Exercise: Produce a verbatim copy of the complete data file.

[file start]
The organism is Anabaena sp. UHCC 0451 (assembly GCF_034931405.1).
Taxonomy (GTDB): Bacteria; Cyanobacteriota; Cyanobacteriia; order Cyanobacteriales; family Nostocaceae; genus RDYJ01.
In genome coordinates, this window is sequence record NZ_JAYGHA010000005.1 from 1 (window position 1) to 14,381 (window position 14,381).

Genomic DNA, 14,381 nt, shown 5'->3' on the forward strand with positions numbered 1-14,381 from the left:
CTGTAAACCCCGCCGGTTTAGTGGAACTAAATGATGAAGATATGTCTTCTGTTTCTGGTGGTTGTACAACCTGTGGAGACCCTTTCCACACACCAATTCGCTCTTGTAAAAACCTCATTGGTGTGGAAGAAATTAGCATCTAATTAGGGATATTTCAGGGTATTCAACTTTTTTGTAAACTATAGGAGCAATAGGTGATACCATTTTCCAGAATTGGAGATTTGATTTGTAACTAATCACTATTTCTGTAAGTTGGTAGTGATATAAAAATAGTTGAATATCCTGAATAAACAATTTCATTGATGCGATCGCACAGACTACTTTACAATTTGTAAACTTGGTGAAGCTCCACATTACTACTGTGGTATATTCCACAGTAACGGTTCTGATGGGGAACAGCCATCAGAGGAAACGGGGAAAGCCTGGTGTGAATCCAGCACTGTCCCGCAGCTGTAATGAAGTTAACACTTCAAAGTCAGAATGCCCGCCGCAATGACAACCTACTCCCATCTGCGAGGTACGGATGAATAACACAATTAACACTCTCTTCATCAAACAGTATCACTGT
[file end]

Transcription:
The organism is Anabaena sp. UHCC 0451 (assembly GCF_034931405.1).
Taxonomy (GTDB): Bacteria; Cyanobacteriota; Cyanobacteriia; order Cyanobacteriales; family Nostocaceae; genus RDYJ01.
In genome coordinates, this window is sequence record NZ_JAYGHA010000005.1 from 1 (window position 1) to 14,381 (window position 14,381).

Genomic DNA, 14,381 nt, shown 5'->3' on the forward strand with positions numbered 1-14,381 from the left:
CTGTAAACCCCGCCGGTTTAGTGGAACTAAATGATGAAGATATGTCTTCTGTTTCTGGTGGTTGTACAACCTGTGGAGACCCTTTCCACACACCAATTCGCTCTTGTAAAAACCTCATTGGTGTGGAAGAAATTAGCATCTAATTAGGGATATTTCAGGGTATTCAACTTTTTTGTAAACTATAGGAGCAATAGGTGATACCATTTTCCAGAATTGGAGATTTGATTTGTAACTAATCACTATTTCTGTAAGTTGGTAGTGATATAAAAATAGTTGAATATCCTGAATAAACAATTTCATTGATGCGATCGCACAGACTACTTTACAATTTGTAAACTTGGTGAAGCTCCACATTACTACTGTGGTATATTCCACAGTAACGGTTCTGATGGGGAACAGCCATCAGAGGAAACGGGGAAAGCCTGGTGTGAATCCAGCACTGTCCCGCAGCTGTAATGAAGTTAACACTTCAAAGTCAGAATGCCCGCCGCAATGACAACCTACTCCCATCTGCGAGGTACGGATGAATAACACAATTAACACTCTCTTCATCAAACAGTATCACTGT